FACS analysis of murine peripheral blood leukocytes. (A) After lysis of red blood cells, leukocytes were stained with antibodies specific to 7/4 and Ly-6G to reveal a population of pure monocytes (7/4briLy-6G–), a population of pure neutrophils (7/4briLy-6G+), and a mixed population of monocytes, T cells, and B cells (7/4dimLy-6G–). (B and C) Expression levels of F4/80 (B) and CCR2 (C) on populations of monocytes (7/4briLy-6G–), neutrophils (7/4briLy-6G+), and mixed leukocytes (7/4dimLy-6G–). Gates were set so that no cells were included in the absence of the primary antibody. Numbers are percentages of total leukocytes in each population. (D) Expression of CCR2 on monocytes (7/4briLy-6G–) and mixed leukocytes (7/4dimLy-6G–).
To further characterize these cell populations, we performed 4-color staining and quantified the expression of CCR2 and F4/80. The 7/4briLy-6G– cells were virtually 100% positive for both F4/80 (Figure 1B) and CCR2 (Figure 1C). The 7/4dim population was approximately 50% CCR2 and F4/80 positive; the Ly-6G+ population was negative for both CCR2 and F4/80. Expression of CCR2 was significantly higher on the 7/4bri than 7/4dim cells (Figure 1D).
Decrease in 7/4briLy-6G– monocytes in CCR2–/– mice.
CCR2–/– mice had a marked reduction in the number of 7/4briLy-6G– monocytes compared with WT mice (Figure 2). A more modest, though statistically significant, reduction in the 7/4dim population was also seen and correlated with a reduction in the F4/80+ cells in this gate (data not shown). In WT mice, but not in CCR2–/– mice, a high-fat diet for 12 weeks induced significant monocytosis, particularly of 7/4bri monocytes (Figure 3).
Monocytopenia in CCR2–/– mice.
FACS plots of leukocytes obtained from 4 CCR2+/+ mice (A) and 4 CCR2–/– mice (B) and stained for 7/4 and Ly-6G. (C) Quantification FACS plot data. Values are mean ± SD. The total leukocyte count did not differ in CCR2+/+ and CCR2–/– mice. Typical absolute counts for the monocyte population (7/4briLy-6G–) were 2.7 × 105 for CCR2+/+ mice and 0.4 × 105 for CCR2–/– mice. For the mixed leukocyte populations (7/4dimLy-6G–), the typical counts were 9.4 × 105 for CCR2+/+ mice and 3.5 × 105 for CCR2–/– mice. *P < 0.05.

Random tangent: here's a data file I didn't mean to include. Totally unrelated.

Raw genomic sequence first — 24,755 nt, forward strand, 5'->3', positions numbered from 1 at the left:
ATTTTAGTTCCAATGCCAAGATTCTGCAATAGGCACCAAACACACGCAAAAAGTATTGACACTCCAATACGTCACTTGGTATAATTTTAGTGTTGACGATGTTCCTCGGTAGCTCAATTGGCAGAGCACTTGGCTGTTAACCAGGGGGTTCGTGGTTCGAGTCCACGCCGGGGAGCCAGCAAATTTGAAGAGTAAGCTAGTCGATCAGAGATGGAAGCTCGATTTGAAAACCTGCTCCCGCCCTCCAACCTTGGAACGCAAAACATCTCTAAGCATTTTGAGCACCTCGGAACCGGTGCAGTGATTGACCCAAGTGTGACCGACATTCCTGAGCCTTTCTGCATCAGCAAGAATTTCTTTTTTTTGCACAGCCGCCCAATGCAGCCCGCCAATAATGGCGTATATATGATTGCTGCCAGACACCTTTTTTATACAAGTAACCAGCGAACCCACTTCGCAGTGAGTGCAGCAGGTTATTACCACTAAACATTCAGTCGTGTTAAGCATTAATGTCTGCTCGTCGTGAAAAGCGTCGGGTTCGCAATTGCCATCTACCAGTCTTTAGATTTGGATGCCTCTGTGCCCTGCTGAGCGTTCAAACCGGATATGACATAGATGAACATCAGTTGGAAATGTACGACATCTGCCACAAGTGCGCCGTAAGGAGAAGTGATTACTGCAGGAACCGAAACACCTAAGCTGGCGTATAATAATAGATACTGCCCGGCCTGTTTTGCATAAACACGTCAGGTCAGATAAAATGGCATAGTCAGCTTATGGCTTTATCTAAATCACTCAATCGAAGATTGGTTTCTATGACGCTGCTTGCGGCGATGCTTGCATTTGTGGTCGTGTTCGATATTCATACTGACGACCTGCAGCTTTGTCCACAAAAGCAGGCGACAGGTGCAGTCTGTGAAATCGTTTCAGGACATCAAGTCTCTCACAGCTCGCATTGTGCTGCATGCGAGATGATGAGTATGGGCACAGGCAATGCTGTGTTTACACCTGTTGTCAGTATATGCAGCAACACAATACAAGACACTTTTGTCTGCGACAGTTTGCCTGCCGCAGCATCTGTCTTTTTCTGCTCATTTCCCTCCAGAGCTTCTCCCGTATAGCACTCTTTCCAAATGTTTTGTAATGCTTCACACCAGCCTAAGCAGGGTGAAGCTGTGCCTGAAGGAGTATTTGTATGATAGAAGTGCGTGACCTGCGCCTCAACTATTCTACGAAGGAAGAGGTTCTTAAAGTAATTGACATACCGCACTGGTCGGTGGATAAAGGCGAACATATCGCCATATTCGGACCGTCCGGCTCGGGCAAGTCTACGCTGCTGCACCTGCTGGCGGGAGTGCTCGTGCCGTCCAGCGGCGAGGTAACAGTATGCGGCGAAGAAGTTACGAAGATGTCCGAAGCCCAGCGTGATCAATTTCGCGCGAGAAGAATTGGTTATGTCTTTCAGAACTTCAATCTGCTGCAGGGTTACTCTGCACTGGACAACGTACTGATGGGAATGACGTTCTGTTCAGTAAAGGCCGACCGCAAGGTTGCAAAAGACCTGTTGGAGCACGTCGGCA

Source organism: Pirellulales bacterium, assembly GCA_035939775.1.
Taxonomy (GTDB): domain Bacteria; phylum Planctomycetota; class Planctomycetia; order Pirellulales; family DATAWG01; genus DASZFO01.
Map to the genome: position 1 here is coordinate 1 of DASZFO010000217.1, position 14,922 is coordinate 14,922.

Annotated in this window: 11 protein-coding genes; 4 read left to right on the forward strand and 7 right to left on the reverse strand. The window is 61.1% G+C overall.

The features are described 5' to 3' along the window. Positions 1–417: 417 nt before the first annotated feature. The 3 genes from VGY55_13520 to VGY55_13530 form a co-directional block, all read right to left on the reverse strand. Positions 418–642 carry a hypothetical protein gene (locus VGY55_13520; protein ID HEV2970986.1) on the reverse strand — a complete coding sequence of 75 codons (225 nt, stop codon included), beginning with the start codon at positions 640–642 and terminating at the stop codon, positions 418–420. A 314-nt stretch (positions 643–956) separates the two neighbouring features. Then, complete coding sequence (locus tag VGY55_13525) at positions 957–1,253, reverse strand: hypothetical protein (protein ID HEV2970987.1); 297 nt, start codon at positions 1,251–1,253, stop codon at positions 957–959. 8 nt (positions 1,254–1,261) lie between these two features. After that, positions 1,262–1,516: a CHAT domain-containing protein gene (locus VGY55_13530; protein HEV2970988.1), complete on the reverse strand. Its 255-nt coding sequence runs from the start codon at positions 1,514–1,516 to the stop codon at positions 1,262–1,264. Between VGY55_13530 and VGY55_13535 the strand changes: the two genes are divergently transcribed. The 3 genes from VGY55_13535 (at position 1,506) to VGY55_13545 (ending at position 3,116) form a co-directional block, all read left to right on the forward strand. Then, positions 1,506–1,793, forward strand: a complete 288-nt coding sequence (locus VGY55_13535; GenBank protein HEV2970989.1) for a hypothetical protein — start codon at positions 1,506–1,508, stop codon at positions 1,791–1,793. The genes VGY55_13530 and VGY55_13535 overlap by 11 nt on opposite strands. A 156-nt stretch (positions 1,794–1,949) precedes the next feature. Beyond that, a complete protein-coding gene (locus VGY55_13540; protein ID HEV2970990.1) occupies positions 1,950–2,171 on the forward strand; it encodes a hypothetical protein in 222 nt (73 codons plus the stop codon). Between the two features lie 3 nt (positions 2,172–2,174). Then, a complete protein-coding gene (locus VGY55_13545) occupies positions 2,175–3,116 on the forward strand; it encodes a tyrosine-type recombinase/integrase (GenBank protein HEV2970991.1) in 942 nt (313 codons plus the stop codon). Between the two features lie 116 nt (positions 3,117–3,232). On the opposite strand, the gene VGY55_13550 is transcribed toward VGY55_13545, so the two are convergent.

Effect of a high-fat diet on blood monocytes in CCR2+/+ and CCR2–/– mice.
Mice were fed regular laboratory chow or a high-fat Western diet for 45 weeks before sacrifice. (A) Typical FACS plots of total blood leukocytes obtained from CCR2+/+ and CCR2–/– mice on the Western diet and stained for 7/4 and Ly-6G as described in Figure 1. (B) Quantification of the FACS data showed an increase in the 7/4bri (monocyte) population in CCR2+/+, but not in CCR2–/–, mice in response to the high-fat diet. The mixed leukocyte population (7/4dim) had a more modest increase. Values are mean ± SD. n = 4 mice per genotype. *P < 0.05.
Failure of monocytes to exit the bone marrow in CCR2–/– mice.
To determine whether CCR2 is critical for egress of monocytes or their precursors from the bone marrow, we placed apoE–/– mice on a high-fat Western diet for 3.5 weeks and analyzed leukocyte populations in the peripheral blood and bone marrow. The absence of CCR2 dramatically decreased the 7/4bri monocyte population in the blood (Figure 4A), while simultaneously increasing the size of this population in the bone marrow (Figure 4B). WT and CCR2–/– mice had similar rates of proliferation of monocyte progenitors (data not shown). We conclude from these data that CCR2 contributes to monocyte egress from the bone marrow and that the monocytopenia in CCR2–/– mice reflects the failure of these cells to exit the bone marrow.
Monocyte retention in the bone marrow in CCR2–/– mice.
apoE–/– mice were fed a high-fat Western diet for 3.5 weeks. (A) CCR2–/– mice had fewer 7/4bri monocytes in the blood than CCR2+/+ mice. **P < 0.01; n = 4 mice per group. (B) Bone marrow cells were recovered and stained with 7/4 and Ly-6G. CCR2–/– mice had an increase in the 7/4bri population. Error bars represent SD. *P < 0.05; n = 4 mice per group.
Monocyte populations in MCP-deficient mice. CCR2 function depends upon activation by 1 or more members of the MCP family of chemokines. To examine monocyte populations in the absence of each of these chemokines, we created MCP-3–/–, MCP-5–/–, and MCP-2–/–MCP-5–/– mice. All mice were born at the expected Mendelian ratios and developed normally. The completeness and specificity of the gene deletions were confirmed by quantitative real-time PCR (Figure 5).